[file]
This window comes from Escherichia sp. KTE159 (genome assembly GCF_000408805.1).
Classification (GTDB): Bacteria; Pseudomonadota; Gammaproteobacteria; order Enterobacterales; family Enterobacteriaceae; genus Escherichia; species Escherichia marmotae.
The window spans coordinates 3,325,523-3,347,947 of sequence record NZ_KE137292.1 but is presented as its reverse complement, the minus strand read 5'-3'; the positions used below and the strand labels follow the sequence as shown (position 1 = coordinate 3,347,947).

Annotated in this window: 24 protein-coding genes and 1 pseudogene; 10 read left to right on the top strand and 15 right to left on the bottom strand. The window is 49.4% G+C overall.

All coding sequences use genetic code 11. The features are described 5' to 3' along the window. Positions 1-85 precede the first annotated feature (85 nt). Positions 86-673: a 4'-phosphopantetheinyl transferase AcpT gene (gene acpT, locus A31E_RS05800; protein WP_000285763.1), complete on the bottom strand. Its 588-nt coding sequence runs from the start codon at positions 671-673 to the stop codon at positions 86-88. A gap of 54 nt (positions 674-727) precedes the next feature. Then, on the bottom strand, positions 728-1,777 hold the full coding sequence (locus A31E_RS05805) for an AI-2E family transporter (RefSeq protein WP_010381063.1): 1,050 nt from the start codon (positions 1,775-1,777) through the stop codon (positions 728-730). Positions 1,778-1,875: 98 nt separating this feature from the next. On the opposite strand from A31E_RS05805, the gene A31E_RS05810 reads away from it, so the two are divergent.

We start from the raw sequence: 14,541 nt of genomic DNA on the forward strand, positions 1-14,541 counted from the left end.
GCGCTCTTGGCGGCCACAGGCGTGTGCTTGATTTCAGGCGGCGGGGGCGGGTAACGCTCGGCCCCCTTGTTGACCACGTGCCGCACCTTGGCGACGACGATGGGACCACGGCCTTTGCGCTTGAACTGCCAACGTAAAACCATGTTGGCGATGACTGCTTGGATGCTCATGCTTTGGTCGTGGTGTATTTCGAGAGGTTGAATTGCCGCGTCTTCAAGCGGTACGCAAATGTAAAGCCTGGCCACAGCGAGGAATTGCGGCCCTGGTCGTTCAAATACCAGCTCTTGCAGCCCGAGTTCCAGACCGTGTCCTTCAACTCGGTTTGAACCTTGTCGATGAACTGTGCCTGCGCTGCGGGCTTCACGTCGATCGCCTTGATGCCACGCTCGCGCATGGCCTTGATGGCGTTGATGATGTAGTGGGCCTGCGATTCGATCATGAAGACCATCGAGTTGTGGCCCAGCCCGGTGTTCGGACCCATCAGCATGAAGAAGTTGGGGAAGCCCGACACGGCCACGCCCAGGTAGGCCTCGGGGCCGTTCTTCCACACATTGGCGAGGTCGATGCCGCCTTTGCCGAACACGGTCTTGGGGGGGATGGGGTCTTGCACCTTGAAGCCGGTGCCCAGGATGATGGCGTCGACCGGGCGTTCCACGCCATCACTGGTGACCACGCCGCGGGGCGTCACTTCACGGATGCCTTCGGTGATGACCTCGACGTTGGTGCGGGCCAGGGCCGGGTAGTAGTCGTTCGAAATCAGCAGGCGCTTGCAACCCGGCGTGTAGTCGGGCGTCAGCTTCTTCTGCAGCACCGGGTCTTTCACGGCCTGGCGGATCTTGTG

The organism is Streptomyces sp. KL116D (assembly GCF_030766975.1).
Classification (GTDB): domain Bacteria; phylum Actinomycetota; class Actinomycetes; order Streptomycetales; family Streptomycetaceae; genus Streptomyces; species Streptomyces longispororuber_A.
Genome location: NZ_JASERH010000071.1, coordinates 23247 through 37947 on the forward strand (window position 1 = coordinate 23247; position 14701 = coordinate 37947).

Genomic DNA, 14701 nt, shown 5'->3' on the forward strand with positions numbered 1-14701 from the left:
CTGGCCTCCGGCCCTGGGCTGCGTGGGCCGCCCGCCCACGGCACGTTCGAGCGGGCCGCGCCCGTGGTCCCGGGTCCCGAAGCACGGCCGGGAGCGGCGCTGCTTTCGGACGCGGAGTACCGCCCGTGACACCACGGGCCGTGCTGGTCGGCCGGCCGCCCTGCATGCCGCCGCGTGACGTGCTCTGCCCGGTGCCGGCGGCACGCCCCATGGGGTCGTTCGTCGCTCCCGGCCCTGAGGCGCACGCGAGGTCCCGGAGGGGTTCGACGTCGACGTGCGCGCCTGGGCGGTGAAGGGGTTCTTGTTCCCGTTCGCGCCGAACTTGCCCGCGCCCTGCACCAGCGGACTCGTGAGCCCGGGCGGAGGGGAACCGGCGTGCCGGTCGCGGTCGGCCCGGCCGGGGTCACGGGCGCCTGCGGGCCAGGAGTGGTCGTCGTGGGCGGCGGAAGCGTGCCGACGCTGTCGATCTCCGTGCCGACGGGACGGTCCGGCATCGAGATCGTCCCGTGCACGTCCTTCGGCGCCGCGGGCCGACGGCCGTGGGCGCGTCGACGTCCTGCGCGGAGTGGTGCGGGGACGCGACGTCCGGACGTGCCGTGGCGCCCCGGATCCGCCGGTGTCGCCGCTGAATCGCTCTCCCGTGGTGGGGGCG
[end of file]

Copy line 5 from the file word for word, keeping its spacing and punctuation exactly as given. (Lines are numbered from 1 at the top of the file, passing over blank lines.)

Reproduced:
All coding sequences use genetic code 11. The features are described 5' to 3' along the window. Positions 1-85 precede the first annotated feature (85 nt). Positions 86-673: a 4'-phosphopantetheinyl transferase AcpT gene (gene acpT, locus A31E_RS05800; protein WP_000285763.1), complete on the bottom strand. Its 588-nt coding sequence runs from the start codon at positions 671-673 to the stop codon at positions 86-88. A gap of 54 nt (positions 674-727) precedes the next feature. Then, on the bottom strand, positions 728-1,777 hold the full coding sequence (locus A31E_RS05805) for an AI-2E family transporter (RefSeq protein WP_010381063.1): 1,050 nt from the start codon (positions 1,775-1,777) through the stop codon (positions 728-730). Positions 1,778-1,875: 98 nt separating this feature from the next. On the opposite strand from A31E_RS05805, the gene A31E_RS05810 reads away from it, so the two are divergent.